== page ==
Category Archives: Andre 3000

Anatomy of THE Groove: “Junie” by Solange

Solange Knowles turned 30 this year. The period since her last release in the EP True and today has been a long and significant one. In 2013,she moved to New Orleans with her then 8 year old son Daniel. The Crescent City has long been known as a spiritual home for black American culture-starting with the birth of jazz in the city over a century and a half ago.  A year later,she re-married music video directer Alan Furguson while living there. Considering she views her sister (and frequent public comparison) Beyonce as a prime role model for her,its no surprise she is taking a similar outlook on America today.

The America that Solange has been looking at the last couple of years has been an all out yet not officially spoken assault on African American’s. Its seen the birth of the Black Lives Matter movement. As well as an accompanying upsurge in understanding how how truly bigoted the fundamentals of America are-in no small thanks to the internet’s vast library of historical knowledge. Police brutality is at an all time high. And the black community has had a wide range of reactions. Some have even chosen to deny their heritage and defend a police force they know to be in the wrong.

Musically the consequences have been unusual. Even the usually topical genre of hip-hop,let along soul,have avoided message songs to a big degree. Instead favoring variants of the modern trap sound. Solange,along with her sister’s song “Formation” have elected to address this more. For her own part,Solange addressed it with a brand new album (now available as a digital file only) entitled A Seat At The Table. Its definitely a return to the album based format of the 1970’s conceptually. But if there were only one standout song I had to pick as a favorite from it,it would be the song “Junie”.

The song begins with a six note bass line with a hard cymbal kick over which Solange improvises along vocally. Then the drums kick into a heavy snare/hi hat rhythm. Within the framework,a higher and lower pitch brittle space funk synthesizer play call and response within the refrain along with Solange’s rhythmic singing. On the choruses,a think three note piano walk down is added to the synthesizer parts-which become melodically brighter and more insistent. The song reduces down to a synthesizer bleep/drum duet before stopping on yet another repeat of the chorus.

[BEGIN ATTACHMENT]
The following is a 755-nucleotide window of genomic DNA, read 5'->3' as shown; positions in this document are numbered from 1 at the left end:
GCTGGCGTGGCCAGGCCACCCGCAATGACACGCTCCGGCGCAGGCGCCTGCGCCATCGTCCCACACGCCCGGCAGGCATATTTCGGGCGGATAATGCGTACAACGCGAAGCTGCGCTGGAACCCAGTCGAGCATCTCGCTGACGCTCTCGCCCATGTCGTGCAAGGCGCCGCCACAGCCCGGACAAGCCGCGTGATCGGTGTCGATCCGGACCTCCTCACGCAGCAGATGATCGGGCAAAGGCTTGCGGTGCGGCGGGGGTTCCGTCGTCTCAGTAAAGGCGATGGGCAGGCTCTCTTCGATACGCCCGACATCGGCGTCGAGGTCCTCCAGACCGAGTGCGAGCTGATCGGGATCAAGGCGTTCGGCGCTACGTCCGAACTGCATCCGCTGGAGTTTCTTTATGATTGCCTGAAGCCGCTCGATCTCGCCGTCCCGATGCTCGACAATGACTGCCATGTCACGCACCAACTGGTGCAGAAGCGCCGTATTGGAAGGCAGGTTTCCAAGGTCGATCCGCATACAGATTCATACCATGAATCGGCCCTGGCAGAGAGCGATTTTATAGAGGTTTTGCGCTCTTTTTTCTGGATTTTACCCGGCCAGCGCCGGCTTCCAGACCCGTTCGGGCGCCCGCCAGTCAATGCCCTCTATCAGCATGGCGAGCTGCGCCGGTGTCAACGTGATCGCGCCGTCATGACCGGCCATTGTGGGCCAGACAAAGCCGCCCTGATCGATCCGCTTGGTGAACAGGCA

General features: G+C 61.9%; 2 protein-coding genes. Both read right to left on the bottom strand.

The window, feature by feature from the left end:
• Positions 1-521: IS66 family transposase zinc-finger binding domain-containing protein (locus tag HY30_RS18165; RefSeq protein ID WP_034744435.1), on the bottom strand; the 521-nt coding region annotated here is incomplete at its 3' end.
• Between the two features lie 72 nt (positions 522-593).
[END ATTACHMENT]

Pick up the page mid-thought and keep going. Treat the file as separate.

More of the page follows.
It was Henrique who suspected,and made it official based on Solange’s own tweet, that this song was indeed named for and inspired by Walter “Junie” Morrison,synthesizer innovator of first the Ohio Player and then P-Funk. That makes perfect sense with the use of the gospel/soul piano and spacey synthesizer lines that would be the classic Junie mix of sound. While its played a lot straighter here than on P-Funk’s more flamboyant instrumental style by Mister John Kirby,it goes perfectly with the stripped down musical composition written by Raaphael Saadiq.

Lyrically,OutKast’s Andre “3000” Benjamin provided two areas of insights in the song. Most of it is very much in the dance hall of much Jamaican inspired contemporary dance/R&B. One where words are stuttered rhythmically to generate an impulse.  Towards the end of the song,the lyrics are more overt. “Don’t want to do the dishes/just want to eat the food” is one such lyric. As does its accompanying album,it finds Solange, Andre, Raaphael and John sending out a vital message that,when it comes to racial justice and music itself,heavy creative inspiration and work is the only effective way to go.